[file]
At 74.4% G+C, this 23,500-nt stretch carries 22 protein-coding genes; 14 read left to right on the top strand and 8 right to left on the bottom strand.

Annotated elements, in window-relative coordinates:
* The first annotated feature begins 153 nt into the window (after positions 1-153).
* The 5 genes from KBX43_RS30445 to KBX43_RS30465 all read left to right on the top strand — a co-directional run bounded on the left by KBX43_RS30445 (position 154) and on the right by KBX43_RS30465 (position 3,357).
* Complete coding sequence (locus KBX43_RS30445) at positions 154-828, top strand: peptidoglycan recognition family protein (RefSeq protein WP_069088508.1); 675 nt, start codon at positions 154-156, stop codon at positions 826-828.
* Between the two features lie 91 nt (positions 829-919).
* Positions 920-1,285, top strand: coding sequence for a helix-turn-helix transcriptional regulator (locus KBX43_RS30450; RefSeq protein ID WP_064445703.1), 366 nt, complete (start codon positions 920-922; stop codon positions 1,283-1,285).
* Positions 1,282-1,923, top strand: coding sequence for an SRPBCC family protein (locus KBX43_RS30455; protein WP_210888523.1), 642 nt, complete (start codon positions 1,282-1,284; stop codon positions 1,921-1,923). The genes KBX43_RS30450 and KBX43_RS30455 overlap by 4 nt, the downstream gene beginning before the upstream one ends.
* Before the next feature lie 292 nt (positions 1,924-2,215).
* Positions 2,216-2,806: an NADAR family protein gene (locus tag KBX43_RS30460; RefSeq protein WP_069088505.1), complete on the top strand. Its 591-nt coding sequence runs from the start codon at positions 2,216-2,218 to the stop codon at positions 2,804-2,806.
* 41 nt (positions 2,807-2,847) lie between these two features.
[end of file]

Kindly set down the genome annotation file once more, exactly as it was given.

At 74.4% G+C, this 23,500-nt stretch carries 22 protein-coding genes; 14 read left to right on the top strand and 8 right to left on the bottom strand.

Annotated elements, in window-relative coordinates:
* The first annotated feature begins 153 nt into the window (after positions 1-153).
* The 5 genes from KBX43_RS30445 to KBX43_RS30465 all read left to right on the top strand — a co-directional run bounded on the left by KBX43_RS30445 (position 154) and on the right by KBX43_RS30465 (position 3,357).
* Complete coding sequence (locus KBX43_RS30445) at positions 154-828, top strand: peptidoglycan recognition family protein (RefSeq protein WP_069088508.1); 675 nt, start codon at positions 154-156, stop codon at positions 826-828.
* Between the two features lie 91 nt (positions 829-919).
* Positions 920-1,285, top strand: coding sequence for a helix-turn-helix transcriptional regulator (locus KBX43_RS30450; RefSeq protein ID WP_064445703.1), 366 nt, complete (start codon positions 920-922; stop codon positions 1,283-1,285).
* Positions 1,282-1,923, top strand: coding sequence for an SRPBCC family protein (locus KBX43_RS30455; protein WP_210888523.1), 642 nt, complete (start codon positions 1,282-1,284; stop codon positions 1,921-1,923). The genes KBX43_RS30450 and KBX43_RS30455 overlap by 4 nt, the downstream gene beginning before the upstream one ends.
* Before the next feature lie 292 nt (positions 1,924-2,215).
* Positions 2,216-2,806: an NADAR family protein gene (locus tag KBX43_RS30460; RefSeq protein WP_069088505.1), complete on the top strand. Its 591-nt coding sequence runs from the start codon at positions 2,216-2,218 to the stop codon at positions 2,804-2,806.
* 41 nt (positions 2,807-2,847) lie between these two features.